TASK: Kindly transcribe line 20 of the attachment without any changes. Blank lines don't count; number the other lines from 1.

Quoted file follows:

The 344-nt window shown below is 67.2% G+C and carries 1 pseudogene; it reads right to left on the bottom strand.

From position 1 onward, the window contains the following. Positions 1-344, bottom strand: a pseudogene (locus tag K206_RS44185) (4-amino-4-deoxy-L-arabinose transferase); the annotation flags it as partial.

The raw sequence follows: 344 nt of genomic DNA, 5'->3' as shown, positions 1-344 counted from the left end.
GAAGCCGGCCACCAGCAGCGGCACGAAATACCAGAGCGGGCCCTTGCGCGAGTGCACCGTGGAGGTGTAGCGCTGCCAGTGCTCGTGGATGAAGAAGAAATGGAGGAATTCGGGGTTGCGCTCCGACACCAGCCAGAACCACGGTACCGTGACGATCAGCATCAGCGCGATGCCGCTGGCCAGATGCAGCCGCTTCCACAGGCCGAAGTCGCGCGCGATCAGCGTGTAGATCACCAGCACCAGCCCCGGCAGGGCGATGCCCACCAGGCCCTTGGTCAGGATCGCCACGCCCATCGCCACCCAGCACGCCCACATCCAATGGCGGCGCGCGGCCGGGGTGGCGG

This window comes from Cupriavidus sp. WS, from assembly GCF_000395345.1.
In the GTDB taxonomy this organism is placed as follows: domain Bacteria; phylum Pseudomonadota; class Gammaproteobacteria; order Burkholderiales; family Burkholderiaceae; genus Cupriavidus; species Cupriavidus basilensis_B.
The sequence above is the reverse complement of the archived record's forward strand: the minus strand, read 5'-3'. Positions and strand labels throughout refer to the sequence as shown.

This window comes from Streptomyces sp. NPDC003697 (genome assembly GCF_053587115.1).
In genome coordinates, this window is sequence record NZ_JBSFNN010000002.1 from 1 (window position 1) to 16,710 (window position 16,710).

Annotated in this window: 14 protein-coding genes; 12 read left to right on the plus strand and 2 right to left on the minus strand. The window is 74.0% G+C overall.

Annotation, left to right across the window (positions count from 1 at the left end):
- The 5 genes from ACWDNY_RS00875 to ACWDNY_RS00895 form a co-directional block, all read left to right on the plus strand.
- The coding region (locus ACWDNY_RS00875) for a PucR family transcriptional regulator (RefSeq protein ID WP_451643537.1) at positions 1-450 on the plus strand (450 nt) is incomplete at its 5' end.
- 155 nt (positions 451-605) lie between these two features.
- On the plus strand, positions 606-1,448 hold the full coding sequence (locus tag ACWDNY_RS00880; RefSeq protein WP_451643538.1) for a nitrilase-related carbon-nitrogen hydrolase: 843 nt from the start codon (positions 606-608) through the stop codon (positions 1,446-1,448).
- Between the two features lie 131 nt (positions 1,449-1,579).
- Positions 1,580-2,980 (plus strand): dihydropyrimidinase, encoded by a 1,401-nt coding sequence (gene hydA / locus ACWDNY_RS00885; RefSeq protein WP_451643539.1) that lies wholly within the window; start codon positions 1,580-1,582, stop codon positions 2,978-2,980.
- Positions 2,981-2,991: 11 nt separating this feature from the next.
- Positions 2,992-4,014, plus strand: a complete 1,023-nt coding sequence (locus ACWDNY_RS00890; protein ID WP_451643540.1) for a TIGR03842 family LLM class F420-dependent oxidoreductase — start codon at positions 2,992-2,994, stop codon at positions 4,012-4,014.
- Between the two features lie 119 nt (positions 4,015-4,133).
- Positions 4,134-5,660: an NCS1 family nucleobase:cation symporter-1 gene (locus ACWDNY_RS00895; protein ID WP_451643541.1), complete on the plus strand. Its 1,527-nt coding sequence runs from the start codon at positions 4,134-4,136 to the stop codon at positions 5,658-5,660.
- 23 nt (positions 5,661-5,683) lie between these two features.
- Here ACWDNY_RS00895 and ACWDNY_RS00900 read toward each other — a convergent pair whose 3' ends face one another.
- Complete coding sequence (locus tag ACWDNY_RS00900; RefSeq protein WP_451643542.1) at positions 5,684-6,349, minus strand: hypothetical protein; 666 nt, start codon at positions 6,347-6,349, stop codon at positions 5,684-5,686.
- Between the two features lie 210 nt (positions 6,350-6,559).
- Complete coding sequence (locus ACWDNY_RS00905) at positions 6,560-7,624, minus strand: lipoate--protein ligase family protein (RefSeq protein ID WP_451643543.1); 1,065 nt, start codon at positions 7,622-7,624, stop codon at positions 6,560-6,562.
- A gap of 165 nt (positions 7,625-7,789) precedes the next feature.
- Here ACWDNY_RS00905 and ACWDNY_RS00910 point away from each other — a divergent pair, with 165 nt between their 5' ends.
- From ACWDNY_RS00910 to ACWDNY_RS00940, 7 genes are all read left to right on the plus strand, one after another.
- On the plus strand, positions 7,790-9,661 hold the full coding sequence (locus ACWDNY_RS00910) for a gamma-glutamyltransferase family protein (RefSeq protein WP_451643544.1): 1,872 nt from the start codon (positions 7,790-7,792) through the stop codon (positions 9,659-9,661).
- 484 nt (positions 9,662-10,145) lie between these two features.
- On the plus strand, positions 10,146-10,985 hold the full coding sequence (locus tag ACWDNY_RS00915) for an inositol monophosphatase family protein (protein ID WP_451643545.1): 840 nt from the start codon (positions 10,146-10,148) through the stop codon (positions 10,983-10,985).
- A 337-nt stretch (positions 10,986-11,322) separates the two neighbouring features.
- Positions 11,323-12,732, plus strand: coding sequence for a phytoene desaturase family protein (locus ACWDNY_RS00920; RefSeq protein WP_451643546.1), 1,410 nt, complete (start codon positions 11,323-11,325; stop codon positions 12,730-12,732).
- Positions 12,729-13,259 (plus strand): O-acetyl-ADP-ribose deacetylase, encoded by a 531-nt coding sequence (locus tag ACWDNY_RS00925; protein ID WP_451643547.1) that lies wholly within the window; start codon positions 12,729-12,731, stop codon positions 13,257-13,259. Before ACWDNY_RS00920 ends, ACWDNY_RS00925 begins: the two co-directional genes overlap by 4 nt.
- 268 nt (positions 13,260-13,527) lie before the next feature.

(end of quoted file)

- Between the two features lie 119 nt (positions 4,015-4,133).